Montesquieu

Usbek to Ibben in Smyrna


Europe is much given to gam­bling. Being a gam­bler is a pro­fes­sion ; that title alone sub­sti­tu­tes for birth, wealth, and pro­bity ; it pla­ces every man who bears it in the rank of the upright without exa­mi­na­tion, even though there is no one who does not know that by so jud­ging he has very often been mis­ta­ken. But all are agreed to be incor­ri­gi­ble.

The women espe­cially are very fond of it. It is true that they scar­cely prac­tice it in their youth except to favor a dea­rer pas­sion ; but as they age their pas­sion for gam­bling seems to grow youn­ger, and this pas­sion fills the void of the others. They want to ruin their hus­bands, and to achieve that they have means for all ages, from the ten­de­rest youth to the most decre­pit old age : clo­thes and car­ria­ges begin the disor­der, coque­try aug­ments it, and gam­bling com­ple­tes it.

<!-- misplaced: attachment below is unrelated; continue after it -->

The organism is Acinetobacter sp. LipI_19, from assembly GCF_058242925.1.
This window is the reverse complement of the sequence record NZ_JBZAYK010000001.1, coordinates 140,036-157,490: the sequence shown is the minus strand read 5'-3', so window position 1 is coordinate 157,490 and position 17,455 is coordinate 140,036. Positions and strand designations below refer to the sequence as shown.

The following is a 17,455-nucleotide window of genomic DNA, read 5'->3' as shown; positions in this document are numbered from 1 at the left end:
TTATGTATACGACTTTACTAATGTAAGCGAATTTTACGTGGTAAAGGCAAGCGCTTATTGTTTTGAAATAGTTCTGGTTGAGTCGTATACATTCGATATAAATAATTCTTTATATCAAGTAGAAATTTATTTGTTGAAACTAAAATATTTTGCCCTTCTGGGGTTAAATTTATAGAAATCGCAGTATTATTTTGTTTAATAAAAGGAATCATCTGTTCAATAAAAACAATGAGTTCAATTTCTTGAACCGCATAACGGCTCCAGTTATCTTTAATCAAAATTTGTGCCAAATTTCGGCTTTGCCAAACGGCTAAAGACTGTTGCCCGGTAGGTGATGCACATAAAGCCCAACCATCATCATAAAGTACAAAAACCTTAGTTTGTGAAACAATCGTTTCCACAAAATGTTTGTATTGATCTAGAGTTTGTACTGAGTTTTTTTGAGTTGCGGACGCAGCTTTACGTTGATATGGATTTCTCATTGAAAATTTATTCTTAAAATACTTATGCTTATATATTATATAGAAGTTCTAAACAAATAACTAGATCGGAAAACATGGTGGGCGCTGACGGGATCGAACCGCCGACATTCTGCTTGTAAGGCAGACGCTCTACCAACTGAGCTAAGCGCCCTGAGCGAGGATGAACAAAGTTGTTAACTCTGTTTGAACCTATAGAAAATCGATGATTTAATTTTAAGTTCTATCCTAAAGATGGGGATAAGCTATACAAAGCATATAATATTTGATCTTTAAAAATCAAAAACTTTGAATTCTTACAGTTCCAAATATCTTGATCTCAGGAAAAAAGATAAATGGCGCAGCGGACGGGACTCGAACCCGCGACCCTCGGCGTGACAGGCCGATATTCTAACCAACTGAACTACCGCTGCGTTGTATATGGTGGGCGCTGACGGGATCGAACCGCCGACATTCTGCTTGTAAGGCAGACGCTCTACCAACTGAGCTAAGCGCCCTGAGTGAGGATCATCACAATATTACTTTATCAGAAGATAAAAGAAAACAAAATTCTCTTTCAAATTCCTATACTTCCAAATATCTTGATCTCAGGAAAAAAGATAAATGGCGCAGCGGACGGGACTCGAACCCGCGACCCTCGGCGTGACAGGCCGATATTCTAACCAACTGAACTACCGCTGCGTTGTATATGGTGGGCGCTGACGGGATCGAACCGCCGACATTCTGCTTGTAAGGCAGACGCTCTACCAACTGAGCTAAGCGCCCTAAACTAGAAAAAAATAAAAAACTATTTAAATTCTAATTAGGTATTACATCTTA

I have often seen nine or ten women, or rather nine or ten cen­tu­ries, sea­ted around a table ; I have seen them in their expec­ta­tions, in their fears, in their joys, and above all in their furies. You would have said that they would never have the time to calm down, and that life would leave them before their des­pair ; you would have been in doubt whe­ther those they were paying were their cre­di­tors or their heirs.

It seems our holy Prophet had prin­ci­pally in mind to keep us from any­thing that can trou­ble our rea­son : he for­bade us the use of wine, which keeps it sub­mer­ged ; through a pre­cept he expressly for­bade us games of chance ; and when he was una­ble to remove the cause of pas­sions, he buf­fe­red them. Love for us vehi­cles nei­ther disor­der nor fury ; it is a lan­guo­rous pas­sion which lea­ves our souls calm ; the plu­ra­lity of wives saves us from their domi­na­tion and tem­pers the vio­lence of our desi­res.

Paris this 18th day of the moon of Zilhagé 1714